China Roundup: Xiaomi’s ‘Smart’ Moves; and NDRC’s attempt to tackle pollution
This week, smartphone manufacturer Xiaomi made new moves in the wearable technology space; Tencent signed a deal to boost its K-pop quotient; and NDRC placed its bets on a new plan to clean China’s smoggy skies.
Xiaomi: beyond smartphones
It took Chinese technology start-up Xiaomi four years to become the country’s largest smartphone maker (and the world’s fourth-largest), yet the company’s aim is much higher. Except for smartphones, Xiaomi has also introduced a wide range of smart products including TVs, wireless routers and a tablet.
In August, Xiaomi made its first move into the wearable products terrain by releasing a smart wristband called Mi Band. And in the following three months, more than a million Mi Bands were sold, according to the company’s announcement last week. The band, which has to used along with Xiaomi phones, provides exercise and sleep data like other similar products in the market do. But what makes it stand out is the price: RMB 79, or about $13 as opposed to a Fitbit for about $100.
But Xiaomi’s grand plans in wearable devices don’t end there. On Monday, US-based wearable device manufacturer Misfit announced that it had raised $40 million in a Series C funding round, bringing in new investors including JD.com, China’s No.2 e-commerce company, and Xiaomi. Misfit’s main product, a smart wristband called Shine, costs about $100. And Misfit doesn’t really worry about the competition because of the price difference between the two products. However the company is serious about the Chinese market, as the CEO of the company Sonny Vu told TechCrunch that bringing in Xiaomi and JD.com as investors means “[we would] amplify our presence in China”.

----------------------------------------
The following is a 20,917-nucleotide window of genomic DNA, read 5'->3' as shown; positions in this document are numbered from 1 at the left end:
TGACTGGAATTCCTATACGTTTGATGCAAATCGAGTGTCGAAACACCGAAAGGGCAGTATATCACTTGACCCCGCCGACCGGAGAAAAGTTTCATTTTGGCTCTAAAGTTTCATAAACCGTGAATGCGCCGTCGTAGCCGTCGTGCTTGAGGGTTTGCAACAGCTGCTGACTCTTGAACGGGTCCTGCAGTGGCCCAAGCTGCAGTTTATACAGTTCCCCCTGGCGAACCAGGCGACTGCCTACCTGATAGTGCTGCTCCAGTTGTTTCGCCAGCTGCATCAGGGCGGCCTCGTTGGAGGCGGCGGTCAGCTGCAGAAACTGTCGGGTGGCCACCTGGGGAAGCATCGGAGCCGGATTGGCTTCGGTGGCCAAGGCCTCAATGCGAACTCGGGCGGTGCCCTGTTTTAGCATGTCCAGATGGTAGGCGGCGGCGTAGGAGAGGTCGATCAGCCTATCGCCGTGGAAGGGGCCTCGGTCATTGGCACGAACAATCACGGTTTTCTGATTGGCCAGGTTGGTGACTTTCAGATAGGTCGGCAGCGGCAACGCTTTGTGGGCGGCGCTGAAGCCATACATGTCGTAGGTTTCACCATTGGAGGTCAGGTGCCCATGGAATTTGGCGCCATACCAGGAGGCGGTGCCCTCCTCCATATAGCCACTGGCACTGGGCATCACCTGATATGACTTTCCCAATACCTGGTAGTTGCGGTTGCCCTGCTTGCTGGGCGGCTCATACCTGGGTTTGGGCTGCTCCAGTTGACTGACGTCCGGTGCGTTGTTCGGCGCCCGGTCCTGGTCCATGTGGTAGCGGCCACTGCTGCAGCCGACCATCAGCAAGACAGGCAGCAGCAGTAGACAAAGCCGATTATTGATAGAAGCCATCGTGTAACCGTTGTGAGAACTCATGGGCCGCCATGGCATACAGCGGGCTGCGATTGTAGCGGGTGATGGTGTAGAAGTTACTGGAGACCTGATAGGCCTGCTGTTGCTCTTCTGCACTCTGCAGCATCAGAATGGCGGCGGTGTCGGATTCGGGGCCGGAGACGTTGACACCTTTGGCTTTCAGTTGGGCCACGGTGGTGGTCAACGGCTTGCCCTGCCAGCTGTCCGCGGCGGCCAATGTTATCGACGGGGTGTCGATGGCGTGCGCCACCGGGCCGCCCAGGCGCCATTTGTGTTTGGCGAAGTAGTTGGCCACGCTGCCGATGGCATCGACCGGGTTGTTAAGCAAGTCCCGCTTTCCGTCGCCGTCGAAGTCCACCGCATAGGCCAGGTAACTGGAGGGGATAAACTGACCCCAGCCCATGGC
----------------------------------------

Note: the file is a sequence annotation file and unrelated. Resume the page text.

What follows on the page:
For Xiaomi, it looks like the living room is where their focus is at right now. With a product line including smart TVs, set-top media boxes and Wi-Fi routers, Xiaomi is building an ecosystem that connects all your devices at home. Last month, Xiaomi unveiled some additional work-in-progress ideas: a light bulb, a web camera, a power plug and a remote center, all designed to make your houses “smarter”.
While it makes perfect sense for Xiaomi to try making different products (the ra-ra days of China’s smartphone market are probably behind us now), you probably would still be surprised if the company takes a leap and starts making cars—electric cars. The rumor has been circulating for a while now, and when Xiaomi co-founder Li Wanqiang said he was going to “retreat” to Silicon Valley to develop a new product a few months ago, some observers were bold enough to assume that the product is a Chinese version of Tesla.
The speculation is probably wrong. But a policy change recently has made it easier for Xiaomi to make electronic cars, if it ever chooses to do so. According to the Chinese media, the country’s top economic planning agency released a draft document a couple of weeks ago, which, if finalized, would permit new companies into the electric car market. Currently China has stopped issuing licenses to new automakers, and companies that want a slice of the pie have to either buy or team up with existing automakers. The new rule would open the doors for non-auto companies to tap into the electric car market if they meet certain criteria and have the key technology knowhow.